Arsenic Found In Fish In Taiwan

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The New Taipei City Department of Agriculture has launched an investigation into allegations that arsenic-tainted fish are being distributed for sale to wet markets in the Taipei area.

The media report that made the allegations added that officials and consumers were both unaware that the fish had been caught from an area where fish are contaminated and should not be consumed.

As the fish were all caught in one section of the heavily polluted Dansui River, which flows across the capital and surrounding New Taipei City, investigators will be taking fish samples from the lower reaches of the river to have them tested for poisonous compounds. They will also look into whether the contaminated fish were sold elsewhere.

Arsenic is a heavy metal known to cause cancer.

The report, published in the Chinese-language Apple Daily newspaper this week, claimed that deceitful fishers had caught toxic tilapia and possibly also mullet from the tainted river and sold them to Taipei Fishery Marketing Corp. The major grocery and produce wholesaler in Taipei then distributed the fish to smaller markets around the city, reports Taipei Times.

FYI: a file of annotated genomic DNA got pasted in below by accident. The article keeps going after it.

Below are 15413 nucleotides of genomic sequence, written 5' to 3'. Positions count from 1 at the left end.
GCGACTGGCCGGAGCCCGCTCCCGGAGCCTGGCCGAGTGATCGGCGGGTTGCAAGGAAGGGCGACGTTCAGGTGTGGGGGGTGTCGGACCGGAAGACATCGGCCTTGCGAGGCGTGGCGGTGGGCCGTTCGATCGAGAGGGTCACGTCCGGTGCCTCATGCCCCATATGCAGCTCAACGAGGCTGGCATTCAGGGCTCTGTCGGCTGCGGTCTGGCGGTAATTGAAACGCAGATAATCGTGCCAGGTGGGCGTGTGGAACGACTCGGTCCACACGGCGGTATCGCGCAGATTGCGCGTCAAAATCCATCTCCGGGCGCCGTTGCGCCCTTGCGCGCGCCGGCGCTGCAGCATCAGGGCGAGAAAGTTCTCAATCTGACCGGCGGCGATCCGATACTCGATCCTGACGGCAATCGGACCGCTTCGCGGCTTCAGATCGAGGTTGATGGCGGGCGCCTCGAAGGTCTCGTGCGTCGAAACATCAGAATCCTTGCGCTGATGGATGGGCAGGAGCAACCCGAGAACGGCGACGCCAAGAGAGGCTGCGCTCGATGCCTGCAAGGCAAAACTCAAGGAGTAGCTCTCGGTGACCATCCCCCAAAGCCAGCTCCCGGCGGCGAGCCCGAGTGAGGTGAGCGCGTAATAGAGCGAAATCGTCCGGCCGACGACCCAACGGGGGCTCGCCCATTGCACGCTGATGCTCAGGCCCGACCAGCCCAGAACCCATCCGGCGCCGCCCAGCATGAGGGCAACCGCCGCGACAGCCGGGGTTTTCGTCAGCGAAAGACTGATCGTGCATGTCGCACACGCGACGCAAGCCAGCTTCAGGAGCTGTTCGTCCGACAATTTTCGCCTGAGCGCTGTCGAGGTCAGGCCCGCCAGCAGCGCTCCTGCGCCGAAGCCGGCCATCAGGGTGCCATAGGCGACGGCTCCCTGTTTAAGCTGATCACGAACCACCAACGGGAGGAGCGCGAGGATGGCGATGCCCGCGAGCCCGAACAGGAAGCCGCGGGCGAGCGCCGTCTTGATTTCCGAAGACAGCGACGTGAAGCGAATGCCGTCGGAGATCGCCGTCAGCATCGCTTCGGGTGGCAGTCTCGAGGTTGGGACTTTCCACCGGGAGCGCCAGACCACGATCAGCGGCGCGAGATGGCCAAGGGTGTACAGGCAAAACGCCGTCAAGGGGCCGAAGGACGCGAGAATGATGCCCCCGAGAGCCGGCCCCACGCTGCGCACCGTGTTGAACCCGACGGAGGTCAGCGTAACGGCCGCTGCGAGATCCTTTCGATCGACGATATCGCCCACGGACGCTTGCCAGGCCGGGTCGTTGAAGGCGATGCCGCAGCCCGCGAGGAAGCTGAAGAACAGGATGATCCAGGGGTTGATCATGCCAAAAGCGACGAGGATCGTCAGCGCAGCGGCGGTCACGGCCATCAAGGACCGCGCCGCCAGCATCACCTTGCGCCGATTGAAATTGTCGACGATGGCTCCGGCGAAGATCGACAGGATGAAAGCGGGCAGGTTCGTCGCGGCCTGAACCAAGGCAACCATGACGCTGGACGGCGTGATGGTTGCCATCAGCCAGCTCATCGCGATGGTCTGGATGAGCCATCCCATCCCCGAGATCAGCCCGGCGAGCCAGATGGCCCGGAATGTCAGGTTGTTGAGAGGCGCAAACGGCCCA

The Marketing Corporation said it randomly inspects 7.5 per cent of all the fish caught in the Dansui River daily before the fish are shipped to seafood wholesale markets, ICRT reports.

Testing for toxins such as heavy metals like arsenic “is conducted by Taipei City’s Department of Health once or twice a month,” said Marketing Corporation General Manager Chen -Ching-hua.

New Taipei City Deputy Mayor Hou Yu-ih said the water and environs of the Danshui River fall under the jurisdiction of the Ministry of Economic Affairs’ Water Resource Agency, and that New Taipei City should cooperate with Taipei City and the central government to monitor the river through joint efforts.

Health agencies assured they would reinforce their screening procedures to prevent a similar event from occurring in the future.

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